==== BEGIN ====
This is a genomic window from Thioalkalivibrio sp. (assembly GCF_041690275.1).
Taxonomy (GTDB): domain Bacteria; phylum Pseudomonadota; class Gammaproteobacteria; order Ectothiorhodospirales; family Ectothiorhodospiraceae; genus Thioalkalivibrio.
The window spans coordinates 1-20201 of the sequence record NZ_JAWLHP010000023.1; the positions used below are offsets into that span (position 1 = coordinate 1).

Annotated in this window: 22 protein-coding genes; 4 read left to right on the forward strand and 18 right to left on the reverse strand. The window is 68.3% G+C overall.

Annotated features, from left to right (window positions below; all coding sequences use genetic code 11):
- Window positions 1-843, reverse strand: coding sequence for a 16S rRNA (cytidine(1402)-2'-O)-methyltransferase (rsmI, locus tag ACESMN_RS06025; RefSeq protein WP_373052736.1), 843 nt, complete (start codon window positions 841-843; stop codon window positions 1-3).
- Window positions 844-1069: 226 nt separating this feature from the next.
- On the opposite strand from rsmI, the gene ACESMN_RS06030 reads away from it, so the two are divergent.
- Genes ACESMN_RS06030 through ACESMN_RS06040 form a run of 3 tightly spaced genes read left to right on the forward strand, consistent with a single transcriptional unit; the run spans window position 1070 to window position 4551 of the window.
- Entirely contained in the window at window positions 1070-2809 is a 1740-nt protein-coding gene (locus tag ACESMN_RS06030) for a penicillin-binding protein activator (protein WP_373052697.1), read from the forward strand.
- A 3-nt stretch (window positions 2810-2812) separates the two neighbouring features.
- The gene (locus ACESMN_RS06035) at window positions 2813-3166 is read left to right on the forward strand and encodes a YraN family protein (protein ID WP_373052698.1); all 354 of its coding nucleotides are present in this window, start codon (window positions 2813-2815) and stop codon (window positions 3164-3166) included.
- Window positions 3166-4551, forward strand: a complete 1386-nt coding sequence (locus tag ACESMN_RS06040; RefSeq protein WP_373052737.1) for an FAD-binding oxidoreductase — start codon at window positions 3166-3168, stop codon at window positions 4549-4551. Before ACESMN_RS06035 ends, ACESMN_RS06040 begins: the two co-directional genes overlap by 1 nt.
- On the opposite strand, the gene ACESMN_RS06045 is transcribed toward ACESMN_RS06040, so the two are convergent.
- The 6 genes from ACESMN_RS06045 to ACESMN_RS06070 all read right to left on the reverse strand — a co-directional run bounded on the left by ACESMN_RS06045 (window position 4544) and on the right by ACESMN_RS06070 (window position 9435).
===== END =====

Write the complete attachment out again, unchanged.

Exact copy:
This is a genomic window from Thioalkalivibrio sp. (assembly GCF_041690275.1).
Taxonomy (GTDB): domain Bacteria; phylum Pseudomonadota; class Gammaproteobacteria; order Ectothiorhodospirales; family Ectothiorhodospiraceae; genus Thioalkalivibrio.
The window spans coordinates 1-20201 of the sequence record NZ_JAWLHP010000023.1; the positions used below are offsets into that span (position 1 = coordinate 1).

Annotated in this window: 22 protein-coding genes; 4 read left to right on the forward strand and 18 right to left on the reverse strand. The window is 68.3% G+C overall.

Annotated features, from left to right (window positions below; all coding sequences use genetic code 11):
- Window positions 1-843, reverse strand: coding sequence for a 16S rRNA (cytidine(1402)-2'-O)-methyltransferase (rsmI, locus tag ACESMN_RS06025; RefSeq protein WP_373052736.1), 843 nt, complete (start codon window positions 841-843; stop codon window positions 1-3).
- Window positions 844-1069: 226 nt separating this feature from the next.
- On the opposite strand from rsmI, the gene ACESMN_RS06030 reads away from it, so the two are divergent.
- Genes ACESMN_RS06030 through ACESMN_RS06040 form a run of 3 tightly spaced genes read left to right on the forward strand, consistent with a single transcriptional unit; the run spans window position 1070 to window position 4551 of the window.
- Entirely contained in the window at window positions 1070-2809 is a 1740-nt protein-coding gene (locus tag ACESMN_RS06030) for a penicillin-binding protein activator (protein WP_373052697.1), read from the forward strand.
- A 3-nt stretch (window positions 2810-2812) separates the two neighbouring features.
- The gene (locus ACESMN_RS06035) at window positions 2813-3166 is read left to right on the forward strand and encodes a YraN family protein (protein ID WP_373052698.1); all 354 of its coding nucleotides are present in this window, start codon (window positions 2813-2815) and stop codon (window positions 3164-3166) included.
- Window positions 3166-4551, forward strand: a complete 1386-nt coding sequence (locus tag ACESMN_RS06040; RefSeq protein WP_373052737.1) for an FAD-binding oxidoreductase — start codon at window positions 3166-3168, stop codon at window positions 4549-4551. Before ACESMN_RS06035 ends, ACESMN_RS06040 begins: the two co-directional genes overlap by 1 nt.
- On the opposite strand, the gene ACESMN_RS06045 is transcribed toward ACESMN_RS06040, so the two are convergent.
- The 6 genes from ACESMN_RS06045 to ACESMN_RS06070 all read right to left on the reverse strand — a co-directional run bounded on the left by ACESMN_RS06045 (window position 4544) and on the right by ACESMN_RS06070 (window position 9435).